The impact of Brexit on the infrastructure industry
The construction and infrastructure industry is of key strategic importance to the UK economy. It is not only a major employer and driver of economic growth in itself: it also sits at the heart of the Government’s plans to future-proof and strengthen the economy by implementing the ambitious infrastructure plans set out in the National Infrastructure Pipeline.
- Construction generates almost £90bn annually – c. 7% of GDP.
- It employs around 3.1m people, c.10% of UK employment1.
- However, it has a skills shortage which is set to worsen. Government figures predict that by 2020, construction will need 250,000 new workers, excluding any Brexit impact.
- With c.82-10% of the sector’s workforce today comprising EU migrants, any loss of access to this skills pool will exacerbate the current shortage, compromising delivery of key infrastructure and housing, and driving up wage costs.
- Since the referendum, the net number of EU nationals arriving in the UK has already fallen from 165,000 in the year ending September 2016 to 90,000 in the year ending September 2017. This is down from all-time peak of 189,000 in the year ending June 20163.
The key areas in which Brexit is impacting the industry are:
- Skills, due to the large number of EU migrant workers in the sector.
- Procurement costs linked to the weak pound and the possibility of future tariffs, given a substantial amount of building components and materials are imported (although both sides have said they want to maintain tariff-free trade post-Brexit).
- Infrastructure investment to replace funding which currently comes from the European Investment Bank (EIB).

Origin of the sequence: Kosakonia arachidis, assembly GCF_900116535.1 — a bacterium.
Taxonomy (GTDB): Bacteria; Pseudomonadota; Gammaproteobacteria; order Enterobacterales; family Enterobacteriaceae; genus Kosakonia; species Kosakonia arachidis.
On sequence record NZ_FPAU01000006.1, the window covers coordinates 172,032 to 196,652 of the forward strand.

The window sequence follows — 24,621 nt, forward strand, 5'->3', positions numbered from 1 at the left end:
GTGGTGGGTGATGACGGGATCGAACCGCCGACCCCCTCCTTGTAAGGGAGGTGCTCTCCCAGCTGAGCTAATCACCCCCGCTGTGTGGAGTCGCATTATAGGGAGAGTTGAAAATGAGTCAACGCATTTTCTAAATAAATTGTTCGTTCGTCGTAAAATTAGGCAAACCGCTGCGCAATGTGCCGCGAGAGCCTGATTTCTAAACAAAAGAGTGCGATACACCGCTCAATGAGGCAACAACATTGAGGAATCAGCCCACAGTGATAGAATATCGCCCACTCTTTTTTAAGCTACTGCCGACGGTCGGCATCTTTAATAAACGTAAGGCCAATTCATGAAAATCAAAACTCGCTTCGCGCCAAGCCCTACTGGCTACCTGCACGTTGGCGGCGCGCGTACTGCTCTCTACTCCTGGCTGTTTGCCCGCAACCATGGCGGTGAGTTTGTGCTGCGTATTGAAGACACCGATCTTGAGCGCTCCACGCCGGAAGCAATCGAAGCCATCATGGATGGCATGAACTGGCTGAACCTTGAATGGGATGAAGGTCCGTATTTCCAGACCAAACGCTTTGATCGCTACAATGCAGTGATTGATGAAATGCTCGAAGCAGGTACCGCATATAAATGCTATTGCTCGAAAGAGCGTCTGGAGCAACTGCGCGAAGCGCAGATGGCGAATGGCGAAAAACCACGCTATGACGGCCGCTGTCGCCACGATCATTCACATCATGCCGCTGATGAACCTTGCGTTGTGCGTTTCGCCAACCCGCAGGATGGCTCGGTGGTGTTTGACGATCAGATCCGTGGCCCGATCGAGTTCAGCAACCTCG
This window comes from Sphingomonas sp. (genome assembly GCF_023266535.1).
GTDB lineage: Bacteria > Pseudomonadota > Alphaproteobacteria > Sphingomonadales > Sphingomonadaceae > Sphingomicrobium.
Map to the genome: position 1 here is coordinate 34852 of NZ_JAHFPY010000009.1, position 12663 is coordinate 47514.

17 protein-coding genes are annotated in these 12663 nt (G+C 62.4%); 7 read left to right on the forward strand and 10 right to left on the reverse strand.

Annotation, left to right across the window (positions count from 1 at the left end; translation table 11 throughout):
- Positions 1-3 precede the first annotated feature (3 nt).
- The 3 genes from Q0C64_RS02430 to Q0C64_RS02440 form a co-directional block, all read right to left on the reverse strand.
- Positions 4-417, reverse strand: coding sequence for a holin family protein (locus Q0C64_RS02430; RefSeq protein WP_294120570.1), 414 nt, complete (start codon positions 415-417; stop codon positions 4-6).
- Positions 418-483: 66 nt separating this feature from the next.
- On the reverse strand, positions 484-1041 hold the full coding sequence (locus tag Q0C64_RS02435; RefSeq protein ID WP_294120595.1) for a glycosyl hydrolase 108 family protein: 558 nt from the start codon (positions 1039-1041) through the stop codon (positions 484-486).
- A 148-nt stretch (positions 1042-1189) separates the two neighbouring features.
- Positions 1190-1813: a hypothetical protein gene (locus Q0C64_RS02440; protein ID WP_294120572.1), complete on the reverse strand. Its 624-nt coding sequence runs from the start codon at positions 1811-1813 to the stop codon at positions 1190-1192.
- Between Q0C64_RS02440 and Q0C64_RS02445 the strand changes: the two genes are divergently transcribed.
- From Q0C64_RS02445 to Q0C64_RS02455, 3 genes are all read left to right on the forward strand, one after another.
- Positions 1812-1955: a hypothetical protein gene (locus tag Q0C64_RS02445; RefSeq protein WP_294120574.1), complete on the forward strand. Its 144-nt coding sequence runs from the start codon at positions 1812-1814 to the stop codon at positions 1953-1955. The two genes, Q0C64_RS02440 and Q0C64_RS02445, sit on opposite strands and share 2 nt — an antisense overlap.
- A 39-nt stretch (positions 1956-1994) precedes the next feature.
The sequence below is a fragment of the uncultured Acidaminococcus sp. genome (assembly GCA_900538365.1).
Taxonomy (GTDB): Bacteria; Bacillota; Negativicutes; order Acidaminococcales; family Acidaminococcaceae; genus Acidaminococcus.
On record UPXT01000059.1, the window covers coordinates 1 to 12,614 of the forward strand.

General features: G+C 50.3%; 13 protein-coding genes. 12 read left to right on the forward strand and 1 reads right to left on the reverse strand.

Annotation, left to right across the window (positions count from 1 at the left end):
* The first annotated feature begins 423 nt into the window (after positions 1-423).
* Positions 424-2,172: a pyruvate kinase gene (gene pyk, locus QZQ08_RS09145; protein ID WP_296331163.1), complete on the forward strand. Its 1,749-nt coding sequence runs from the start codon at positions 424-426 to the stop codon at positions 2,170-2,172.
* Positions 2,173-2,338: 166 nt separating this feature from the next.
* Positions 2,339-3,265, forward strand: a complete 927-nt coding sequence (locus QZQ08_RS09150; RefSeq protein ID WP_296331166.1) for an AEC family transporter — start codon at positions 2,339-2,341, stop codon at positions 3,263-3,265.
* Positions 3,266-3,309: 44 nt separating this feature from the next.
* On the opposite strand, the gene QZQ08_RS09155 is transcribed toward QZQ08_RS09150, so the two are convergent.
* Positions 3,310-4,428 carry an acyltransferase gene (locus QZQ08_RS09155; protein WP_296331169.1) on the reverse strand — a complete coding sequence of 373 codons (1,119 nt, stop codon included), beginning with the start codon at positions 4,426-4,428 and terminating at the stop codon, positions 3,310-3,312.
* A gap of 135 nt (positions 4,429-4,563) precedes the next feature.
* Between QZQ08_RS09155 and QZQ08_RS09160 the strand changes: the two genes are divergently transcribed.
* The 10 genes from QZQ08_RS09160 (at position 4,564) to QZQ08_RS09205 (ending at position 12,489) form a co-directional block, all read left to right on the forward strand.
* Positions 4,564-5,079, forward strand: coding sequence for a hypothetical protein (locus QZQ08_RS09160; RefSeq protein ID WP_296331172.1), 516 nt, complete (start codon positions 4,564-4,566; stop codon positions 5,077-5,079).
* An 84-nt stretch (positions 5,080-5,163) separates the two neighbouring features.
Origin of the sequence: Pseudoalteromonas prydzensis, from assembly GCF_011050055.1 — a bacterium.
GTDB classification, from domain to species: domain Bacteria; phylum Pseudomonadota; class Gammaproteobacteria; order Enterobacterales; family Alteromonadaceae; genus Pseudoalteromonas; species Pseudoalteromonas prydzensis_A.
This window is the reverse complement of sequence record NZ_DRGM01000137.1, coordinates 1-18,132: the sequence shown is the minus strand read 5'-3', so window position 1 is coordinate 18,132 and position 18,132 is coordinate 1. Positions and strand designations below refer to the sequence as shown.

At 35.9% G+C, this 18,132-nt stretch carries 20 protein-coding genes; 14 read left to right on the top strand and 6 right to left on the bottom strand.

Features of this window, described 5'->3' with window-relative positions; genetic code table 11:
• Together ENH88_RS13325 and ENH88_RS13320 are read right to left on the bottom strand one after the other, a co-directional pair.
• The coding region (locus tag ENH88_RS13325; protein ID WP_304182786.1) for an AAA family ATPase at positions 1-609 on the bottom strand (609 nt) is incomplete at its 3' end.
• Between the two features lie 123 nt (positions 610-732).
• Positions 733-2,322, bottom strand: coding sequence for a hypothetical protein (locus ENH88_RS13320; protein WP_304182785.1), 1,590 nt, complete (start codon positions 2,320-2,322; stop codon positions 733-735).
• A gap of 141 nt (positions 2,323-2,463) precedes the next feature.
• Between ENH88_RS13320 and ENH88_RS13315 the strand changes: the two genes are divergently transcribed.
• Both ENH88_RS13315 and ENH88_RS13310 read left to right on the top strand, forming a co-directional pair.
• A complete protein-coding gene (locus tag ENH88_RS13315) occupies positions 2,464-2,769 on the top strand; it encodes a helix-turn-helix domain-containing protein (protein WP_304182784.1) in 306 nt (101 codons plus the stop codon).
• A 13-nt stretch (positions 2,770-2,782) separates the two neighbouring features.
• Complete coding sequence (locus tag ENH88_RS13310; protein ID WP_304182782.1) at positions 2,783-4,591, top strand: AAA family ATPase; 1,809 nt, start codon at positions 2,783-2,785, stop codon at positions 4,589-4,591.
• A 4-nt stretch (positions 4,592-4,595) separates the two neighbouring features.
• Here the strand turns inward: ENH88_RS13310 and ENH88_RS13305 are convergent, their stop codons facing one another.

- Generally, the uncertainty associated with Brexit, its implications for business and the general risk associated with the broader economic effects are likely to impact procurement decisions and UK infrastructure investment.
With continued coordinated action with Government and across the industry, steps taken to mitigate the impact of Brexit have the potential to strengthen the industry over the long-term. However, reduced government spending, economic uncertainty, and a failure to address short-term skills shortages also have the potential to see the construction sector move back into contraction, putting at risk the delivery of large infrastructure projects. This could exacerbate the future skills shortage as a contraction in the industry may result in the sector have less money to invest in training.
This paper sets out Balfour Beatty’s views on steps which could be taken to mitigate any negative impacts on the construction and infrastructure industry, and to enable it to take full advantage of opportunities as they arise.
Skills and productivity
Research carried out by McKinsey has found that productivity in the construction sector is far lower than the UK average and costing the sector more than £15bn a year4. The construction and infrastructure sector is also facing skills shortages across the industry, which are causing wage inflation as companies compete for the best skilled workers.
Faced with low productivity and a growing skills shortage, the way the industry does business must change. While we must focus on recruiting and retaining more workers into the sector, we must also become more strategic and invest more in new technologies and ways of working.
Balfour Beatty believes that a strong and resilient construction industry needs a robust domestic skills base. As a British company with a hundred year legacy in the UK, Balfour Beatty is committed to addressing the skills shortages in the UK and investing in home grown talent. However, developing the skills we need to build tomorrow’s infrastructure takes time. It can take a decade from starting an apprenticeship or training for someone to gain all the skills they need in specialist areas such as nuclear new build for example. With various large infrastructure projects in the pipeline, including mega projects such as HS2 and Hinkley Point C, our progress in addressing the skills gap needs to accelerate.
The Government should also continue to engage with industry regarding the Apprenticeship Levy, which will need to evolve to ensure it is delivering the maximum apprentices. Critically, the process by which new standards are developed and approved will need speed up and be made more responsive to employers’ needs, particularly for the construction sector, which urgently needs the apprenticeship standards which have been delayed.